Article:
This is War

photo: Bartosz “Sunny” Biernacki

Thursday, October 22, 2020.

On this day, Poland’s constitutional tribunal ruled that abortions for fetal abnormalities violate the country’s Constitution, which means – imposing a near-total ban in a country that already had one of the strictest abortion laws in Europe.

Julia Przyłębska, the tribunal president, said that allowing abortions in fetal abnormalities “denies the respect and protection of human dignity”.

Before that decision, Poland allowed abortions for fetal abnormalities, a threat to women’s health, and incest or rape. However, most performed abortions (1074 of 1100 – performed last year) resulted from fetal abnormalities, making it impossible for polish women to obtain a legal abortion. Many of them have to seek help outside of the country or, in many cases performing it illegally and dangerously.

photo: Strajkkobiet

Kaja Godek, the most famous Polish “Pro-life” activist, is the abortion ban initiator. After it was announced, she proudly stated that a ban on abortions in case of rape and incest is only “a matter of time.” She’s also known to be extremely homophobic, making statements such as “the gays want to adopt children in order to rape them.”

photo: Strajkkobiet

The protests and the “Polish sisterhood”

“I will defend my sisters” that’s one of the most popular chants that you can hear and see all over Poland. Women are standing united for their rights and are showing the government and the world the power of polish sisterhood.

photo: Strajkobiet

Ever since October 22, there have been daily protests and strikes all over Poland.

The amount of people protesting is overwhelming. Almost every city had a strike. The streets are blocked, cars are making barricades, they are ready to fight for what’s important. The youth is angry, and they intentionally choose very vulgar chants and banners, mostly against the right-winged party named “Law and Justice.”

Police estimated that over 430 000 people took part in the protest. But that’s only in Poland. The Polish community all over the world is standing united right now. Every day, more and more cities protest, such as Rome, London, Tokyo, Chicago, NYC, Berlin, or Madrid.

photo: Marta Habior

One of the most powerful politicians, the ‘Law and Justice’ leader, Jarosław Kaczyński, called for his followers to defend the churches after the protesters spray-painted the churches after Sunday masses. Many of his followers took his words as to make an attack. And that is what happened. Right-winged party supporters attacked many women that took part in the protests.

On the other side, protesters were even marching to the houses of the people responsible. Their addresses were circulating all over the internet. Some of the more conservative people claim that protesters are too vulgar and aggressive, and they should tone it down because it’s not “the way” to achieve anything. But women are furious, and they have every right to be.

Indeed, the abortion law was only the catalyst for many different things, such as the country’s lack of rights and support.

Women and human rights in Poland

The situation gets even worse when we look at the overall ‘women and human rights’ in Poland. Birth control access is very limited; the government founds only two types of birth control pills. Doctors even have the power to REFUSE prescribing pills if it’s “against” their personal belief.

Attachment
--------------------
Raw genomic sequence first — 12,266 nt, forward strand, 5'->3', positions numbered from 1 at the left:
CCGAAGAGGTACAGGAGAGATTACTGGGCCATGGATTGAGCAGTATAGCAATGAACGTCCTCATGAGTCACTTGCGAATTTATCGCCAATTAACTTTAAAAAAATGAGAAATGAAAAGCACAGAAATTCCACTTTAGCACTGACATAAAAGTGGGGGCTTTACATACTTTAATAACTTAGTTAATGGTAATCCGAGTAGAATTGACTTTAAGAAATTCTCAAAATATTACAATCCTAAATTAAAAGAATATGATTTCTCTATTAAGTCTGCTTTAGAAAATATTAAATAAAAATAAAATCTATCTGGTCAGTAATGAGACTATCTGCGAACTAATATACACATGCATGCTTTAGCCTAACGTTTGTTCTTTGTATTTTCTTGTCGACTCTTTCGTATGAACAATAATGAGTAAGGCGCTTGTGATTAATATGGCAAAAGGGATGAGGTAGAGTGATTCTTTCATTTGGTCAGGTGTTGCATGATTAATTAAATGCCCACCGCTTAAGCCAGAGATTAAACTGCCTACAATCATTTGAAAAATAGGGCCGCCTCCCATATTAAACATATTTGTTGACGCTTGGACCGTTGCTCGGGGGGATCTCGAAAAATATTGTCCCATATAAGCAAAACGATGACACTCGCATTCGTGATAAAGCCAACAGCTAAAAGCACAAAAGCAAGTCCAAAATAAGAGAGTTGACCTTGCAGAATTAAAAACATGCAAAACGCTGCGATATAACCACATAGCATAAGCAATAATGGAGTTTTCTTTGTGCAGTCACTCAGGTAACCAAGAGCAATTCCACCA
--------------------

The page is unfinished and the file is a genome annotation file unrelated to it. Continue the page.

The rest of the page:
Sexual education in schools is almost non-existing. The classes are usually led by catechists or biology teachers. Lessons are outdated, very conservative, and, most importantly, sexist.

Adoption is a very long and complicated process. It is estimated that almost 80k kids are in orphanages, yet only 1 in 10 children will be adopted, and the average wait time is four years. The conditions in orphan homes are inadequate as the houses don’t get enough money from the government. The Polish government is also openly homophobic and against same-sex marriages. During his candidacy Polish president, Andrzej Duda proudly stated that “LGBT people are not real people, they’re just an ideology”, making it impossible for LGBTQ people to adopt unwanted kids.

Poland also remains one of the last European countries where patients aren’t allowed to perform in vitro fertilization. There is also very little to almost no support for people with disabilities. They are consistently discriminated against without getting the professional help they need. Single mothers and women with complicated and compromised pregnancies lack the psychological and material support from the government. Most of them cannot afford private health care. Therefore, many women are left on their own.

So, needless to say, they made us very angry. Anger is not even the word we should use in that situation.

photo: Julia Matejczuk

What do we fight for now?

However, some might say that now the fight for abortion rights disappeared a little as people shifted their anger into the government. The slogans changed, and now the main target is the ‘Law and Justice’ party. Many say that people needed a specific factor so they could take all the resentment out.

It was very much needed, but it does bring a question if the woman strike might get lost in all the fury? Will there be a real change considering our bodies? But the protests are not stopping. Every day there are more and more people all over the world supporting us.

So what comes next? We keep on fighting. This is war.

photo: Bart Staszewski

-------------------------------------------------------------- SHARING IS CARING! --------------------------------------------------------------


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